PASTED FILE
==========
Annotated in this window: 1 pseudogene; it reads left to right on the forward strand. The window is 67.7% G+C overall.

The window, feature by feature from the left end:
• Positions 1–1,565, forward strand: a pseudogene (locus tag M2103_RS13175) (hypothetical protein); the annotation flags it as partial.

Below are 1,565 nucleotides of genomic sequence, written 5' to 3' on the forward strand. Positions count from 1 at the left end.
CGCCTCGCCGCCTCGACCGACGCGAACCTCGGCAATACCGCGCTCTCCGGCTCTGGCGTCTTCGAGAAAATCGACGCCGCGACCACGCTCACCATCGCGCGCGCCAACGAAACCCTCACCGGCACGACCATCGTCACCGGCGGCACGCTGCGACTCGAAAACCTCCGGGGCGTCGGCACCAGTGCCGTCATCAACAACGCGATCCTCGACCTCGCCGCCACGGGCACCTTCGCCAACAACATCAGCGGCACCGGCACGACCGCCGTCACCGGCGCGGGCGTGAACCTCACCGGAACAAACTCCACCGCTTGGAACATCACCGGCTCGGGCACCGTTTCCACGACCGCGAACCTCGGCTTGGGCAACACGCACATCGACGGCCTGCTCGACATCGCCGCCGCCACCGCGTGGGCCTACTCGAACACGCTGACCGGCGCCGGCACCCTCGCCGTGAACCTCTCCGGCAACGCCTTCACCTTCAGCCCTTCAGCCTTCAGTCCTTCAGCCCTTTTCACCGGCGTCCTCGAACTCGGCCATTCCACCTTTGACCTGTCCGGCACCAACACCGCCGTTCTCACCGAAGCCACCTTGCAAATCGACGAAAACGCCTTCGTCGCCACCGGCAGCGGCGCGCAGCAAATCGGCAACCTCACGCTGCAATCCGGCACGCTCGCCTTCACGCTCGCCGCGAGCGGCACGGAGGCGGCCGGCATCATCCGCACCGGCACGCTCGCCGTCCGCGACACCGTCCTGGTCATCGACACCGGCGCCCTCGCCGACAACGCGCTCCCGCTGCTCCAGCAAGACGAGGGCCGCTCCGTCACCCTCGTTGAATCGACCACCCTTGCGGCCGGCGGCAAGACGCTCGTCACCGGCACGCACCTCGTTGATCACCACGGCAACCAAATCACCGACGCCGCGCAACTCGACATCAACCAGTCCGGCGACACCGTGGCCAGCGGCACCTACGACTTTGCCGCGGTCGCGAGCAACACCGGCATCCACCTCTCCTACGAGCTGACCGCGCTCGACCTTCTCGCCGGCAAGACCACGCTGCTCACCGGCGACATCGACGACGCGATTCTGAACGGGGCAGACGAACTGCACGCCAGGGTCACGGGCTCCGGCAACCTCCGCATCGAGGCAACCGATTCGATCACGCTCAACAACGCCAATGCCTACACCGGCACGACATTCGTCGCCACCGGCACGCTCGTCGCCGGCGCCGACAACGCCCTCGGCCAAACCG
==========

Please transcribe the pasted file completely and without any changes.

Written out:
Annotated in this window: 1 pseudogene; it reads left to right on the forward strand. The window is 67.7% G+C overall.

The window, feature by feature from the left end:
• Positions 1–1,565, forward strand: a pseudogene (locus tag M2103_RS13175) (hypothetical protein); the annotation flags it as partial.

Below are 1,565 nucleotides of genomic sequence, written 5' to 3' on the forward strand. Positions count from 1 at the left end.
CGCCTCGCCGCCTCGACCGACGCGAACCTCGGCAATACCGCGCTCTCCGGCTCTGGCGTCTTCGAGAAAATCGACGCCGCGACCACGCTCACCATCGCGCGCGCCAACGAAACCCTCACCGGCACGACCATCGTCACCGGCGGCACGCTGCGACTCGAAAACCTCCGGGGCGTCGGCACCAGTGCCGTCATCAACAACGCGATCCTCGACCTCGCCGCCACGGGCACCTTCGCCAACAACATCAGCGGCACCGGCACGACCGCCGTCACCGGCGCGGGCGTGAACCTCACCGGAACAAACTCCACCGCTTGGAACATCACCGGCTCGGGCACCGTTTCCACGACCGCGAACCTCGGCTTGGGCAACACGCACATCGACGGCCTGCTCGACATCGCCGCCGCCACCGCGTGGGCCTACTCGAACACGCTGACCGGCGCCGGCACCCTCGCCGTGAACCTCTCCGGCAACGCCTTCACCTTCAGCCCTTCAGCCTTCAGTCCTTCAGCCCTTTTCACCGGCGTCCTCGAACTCGGCCATTCCACCTTTGACCTGTCCGGCACCAACACCGCCGTTCTCACCGAAGCCACCTTGCAAATCGACGAAAACGCCTTCGTCGCCACCGGCAGCGGCGCGCAGCAAATCGGCAACCTCACGCTGCAATCCGGCACGCTCGCCTTCACGCTCGCCGCGAGCGGCACGGAGGCGGCCGGCATCATCCGCACCGGCACGCTCGCCGTCCGCGACACCGTCCTGGTCATCGACACCGGCGCCCTCGCCGACAACGCGCTCCCGCTGCTCCAGCAAGACGAGGGCCGCTCCGTCACCCTCGTTGAATCGACCACCCTTGCGGCCGGCGGCAAGACGCTCGTCACCGGCACGCACCTCGTTGATCACCACGGCAACCAAATCACCGACGCCGCGCAACTCGACATCAACCAGTCCGGCGACACCGTGGCCAGCGGCACCTACGACTTTGCCGCGGTCGCGAGCAACACCGGCATCCACCTCTCCTACGAGCTGACCGCGCTCGACCTTCTCGCCGGCAAGACCACGCTGCTCACCGGCGACATCGACGACGCGATTCTGAACGGGGCAGACGAACTGCACGCCAGGGTCACGGGCTCCGGCAACCTCCGCATCGAGGCAACCGATTCGATCACGCTCAACAACGCCAATGCCTACACCGGCACGACATTCGTCGCCACCGGCACGCTCGTCGCCGGCGCCGACAACGCCCTCGGCCAAACCG